How has your songwriting changed?
RF: Not much. The process is still the same. I get in my car and drive over to Grant’s. We have our guitars and I’ve set up a little keyboard. We play each other our songs. I also read a lot: I’m mad about non-fiction, memoirs, novels. It all filters in.
Correct me if I’m wrong, but you’ve become more comfortable writing autobiographical material—an area which used to be Grant’s specialty.
RF: No, that’s true. I’ve had to live a little. That said, I still can’t see myself ever writing about my childhood.
What about “Born to a Family” [from Oceans Apart]? That sounds like something Grant would have recorded in 1983. It seems to suggest that your relationship is more symbiotic than you realize: you’ve traded subject matter, so to speak.
RF: Yeah. You’re absolutely right. I never thought about that. It certainly sounds like one of his older songs, like “Cattle and Cane.”
Speaking of which, why do you and Grant work so well together? Has it ever been a case of “too much of one thing”?
RF: Thankfully, no. Our relationship’s changing all the time. We’re still discovering its magnitude. Any successful relationship requires a lot of give and take. If the spotlight’s on your partner instead of you, you learn to accept it. We’ve seen famous bands where they’re all friends break up, and it’s sad. We’re passed that point, though. We’re concerned with the greater good. Certainly in the ��80s, when we faced a lot of commercial pressure—to write hit singles and so forth—it’s a bad situation for two songwriters, and was not good for our friendship. But the peak is still there, and we’re looking for new ones.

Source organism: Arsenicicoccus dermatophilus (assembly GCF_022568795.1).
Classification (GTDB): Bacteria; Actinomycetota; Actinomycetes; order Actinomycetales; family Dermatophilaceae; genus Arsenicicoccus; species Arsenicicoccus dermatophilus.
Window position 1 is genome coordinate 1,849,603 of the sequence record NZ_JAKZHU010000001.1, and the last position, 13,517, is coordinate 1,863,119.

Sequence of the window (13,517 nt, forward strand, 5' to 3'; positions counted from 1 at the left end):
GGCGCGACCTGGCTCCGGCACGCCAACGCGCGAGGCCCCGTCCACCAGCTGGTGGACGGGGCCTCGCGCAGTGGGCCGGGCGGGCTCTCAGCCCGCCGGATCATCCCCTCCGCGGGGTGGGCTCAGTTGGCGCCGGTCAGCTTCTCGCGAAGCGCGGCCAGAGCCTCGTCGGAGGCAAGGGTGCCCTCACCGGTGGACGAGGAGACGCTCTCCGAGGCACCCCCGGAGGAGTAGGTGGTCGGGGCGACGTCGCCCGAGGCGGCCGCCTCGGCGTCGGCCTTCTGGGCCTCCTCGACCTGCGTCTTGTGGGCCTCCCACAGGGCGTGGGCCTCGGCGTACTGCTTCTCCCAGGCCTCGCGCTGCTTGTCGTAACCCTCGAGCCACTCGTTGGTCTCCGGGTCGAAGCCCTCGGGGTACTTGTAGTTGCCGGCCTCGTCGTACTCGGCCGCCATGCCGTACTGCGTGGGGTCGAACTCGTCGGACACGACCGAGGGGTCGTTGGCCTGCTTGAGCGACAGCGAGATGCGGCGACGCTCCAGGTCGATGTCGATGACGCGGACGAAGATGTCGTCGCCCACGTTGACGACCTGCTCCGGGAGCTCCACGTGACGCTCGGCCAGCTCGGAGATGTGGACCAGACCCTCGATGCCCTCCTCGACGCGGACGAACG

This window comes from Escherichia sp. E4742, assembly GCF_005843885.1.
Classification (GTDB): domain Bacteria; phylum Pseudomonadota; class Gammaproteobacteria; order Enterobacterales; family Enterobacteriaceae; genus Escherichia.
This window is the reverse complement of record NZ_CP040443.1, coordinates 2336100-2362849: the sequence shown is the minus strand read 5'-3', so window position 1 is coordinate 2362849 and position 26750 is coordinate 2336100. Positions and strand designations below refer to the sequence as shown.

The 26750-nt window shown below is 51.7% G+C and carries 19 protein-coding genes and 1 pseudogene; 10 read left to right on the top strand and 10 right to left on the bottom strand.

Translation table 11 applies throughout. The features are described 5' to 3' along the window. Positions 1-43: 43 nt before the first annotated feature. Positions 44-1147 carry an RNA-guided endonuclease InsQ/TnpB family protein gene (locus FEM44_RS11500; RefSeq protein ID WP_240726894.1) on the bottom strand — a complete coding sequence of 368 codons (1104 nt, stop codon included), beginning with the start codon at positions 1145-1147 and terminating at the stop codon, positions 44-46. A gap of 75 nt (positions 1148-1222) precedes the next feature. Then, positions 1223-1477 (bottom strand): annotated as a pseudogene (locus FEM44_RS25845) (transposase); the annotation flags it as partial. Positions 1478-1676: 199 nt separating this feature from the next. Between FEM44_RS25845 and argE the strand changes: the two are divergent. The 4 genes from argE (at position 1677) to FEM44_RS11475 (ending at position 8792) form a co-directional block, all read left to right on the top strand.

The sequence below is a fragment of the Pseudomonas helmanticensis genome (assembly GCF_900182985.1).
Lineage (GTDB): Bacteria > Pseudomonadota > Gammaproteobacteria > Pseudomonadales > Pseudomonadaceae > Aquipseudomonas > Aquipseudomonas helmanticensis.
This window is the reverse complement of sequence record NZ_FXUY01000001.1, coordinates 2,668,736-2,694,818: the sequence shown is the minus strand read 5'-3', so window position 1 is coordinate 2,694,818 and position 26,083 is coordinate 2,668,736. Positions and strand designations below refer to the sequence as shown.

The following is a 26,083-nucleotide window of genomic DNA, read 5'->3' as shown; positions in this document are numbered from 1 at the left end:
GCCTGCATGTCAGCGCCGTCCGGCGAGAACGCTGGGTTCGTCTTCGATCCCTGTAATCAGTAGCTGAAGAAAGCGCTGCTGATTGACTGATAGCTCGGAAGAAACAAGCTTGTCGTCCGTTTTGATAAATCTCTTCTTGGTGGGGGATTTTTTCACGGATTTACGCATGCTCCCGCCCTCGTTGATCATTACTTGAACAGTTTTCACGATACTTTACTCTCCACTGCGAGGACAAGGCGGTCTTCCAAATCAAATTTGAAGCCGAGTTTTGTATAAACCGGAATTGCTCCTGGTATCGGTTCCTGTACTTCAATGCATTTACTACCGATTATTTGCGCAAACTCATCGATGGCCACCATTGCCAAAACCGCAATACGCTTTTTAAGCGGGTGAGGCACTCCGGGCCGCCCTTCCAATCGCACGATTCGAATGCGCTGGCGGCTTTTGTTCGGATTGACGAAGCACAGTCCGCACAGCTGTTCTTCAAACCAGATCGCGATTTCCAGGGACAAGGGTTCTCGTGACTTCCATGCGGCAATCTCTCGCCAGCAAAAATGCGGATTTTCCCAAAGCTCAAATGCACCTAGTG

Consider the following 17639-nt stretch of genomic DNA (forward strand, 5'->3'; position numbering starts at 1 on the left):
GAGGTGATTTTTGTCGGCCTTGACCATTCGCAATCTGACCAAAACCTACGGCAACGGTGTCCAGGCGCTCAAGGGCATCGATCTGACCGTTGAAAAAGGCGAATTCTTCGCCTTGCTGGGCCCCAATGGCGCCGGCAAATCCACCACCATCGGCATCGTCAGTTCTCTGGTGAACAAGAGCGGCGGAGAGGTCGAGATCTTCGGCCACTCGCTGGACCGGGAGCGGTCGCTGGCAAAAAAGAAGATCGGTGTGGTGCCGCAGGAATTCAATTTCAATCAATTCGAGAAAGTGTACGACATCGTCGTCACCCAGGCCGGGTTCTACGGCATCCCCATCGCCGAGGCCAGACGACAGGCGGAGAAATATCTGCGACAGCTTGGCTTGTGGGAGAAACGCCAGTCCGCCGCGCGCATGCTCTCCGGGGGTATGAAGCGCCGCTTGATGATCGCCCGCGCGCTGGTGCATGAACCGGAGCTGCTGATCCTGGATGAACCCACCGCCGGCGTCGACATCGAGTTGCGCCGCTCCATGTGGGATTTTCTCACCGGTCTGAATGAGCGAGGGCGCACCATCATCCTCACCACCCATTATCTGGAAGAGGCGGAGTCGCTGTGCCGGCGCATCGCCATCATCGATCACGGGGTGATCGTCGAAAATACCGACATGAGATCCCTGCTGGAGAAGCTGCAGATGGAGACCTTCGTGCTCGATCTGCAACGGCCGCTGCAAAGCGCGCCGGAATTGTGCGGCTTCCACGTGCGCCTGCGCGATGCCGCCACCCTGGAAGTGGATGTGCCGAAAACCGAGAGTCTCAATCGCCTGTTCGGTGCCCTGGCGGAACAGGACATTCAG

The cliché hurled most often at the Go-Betweens is “critically adored but unappreciated.” How true is it? Obviously your profile is higher now that any comparable point in your career.
RF: True to an extent. I meet people in social situations who want to write songs and are perhaps better musicians than us and they have second jobs. It goes from that to guys as big as U2 or R.E.M. We haven’t been on major labels and thus haven’t been exposed to the mechanics and those kinds of pressures. Don’t get me wrong: we’ve had tough months. But the last year’s been a turn-around.
When can we expect a new Go-Betweens album?
RF: We’re going to take a full year off: we want to breathe and contemplate a bit, take some time to write, to demo. Then we’ll start recording early next year. Remember, we’ve put out three albums fairly quickly, so to shoot for 2007 as a release date is not that long a time.
What’s on Robert Forster’s iPod right now?
RF: I don’t own an iPod, but I’m listening to a lot of stuff. The new Beth Orton—have you heard it? It’s really, really really good. So is the Neil Diamond album—great stuff. The new Franz Ferdinand is pretty good; I prefer the first one. The Arctic Monkeys have a real good singer, writes interesting lyrics. You’re from Florida, right? Here’s one you might know: Jimmy Buffett.
Hey! He’s not my thing but he writes great melodies.
RF: Doesn’t he? It’s really good stuff! If I hear a cover band performing “Margaritaville,” I’m in heaven.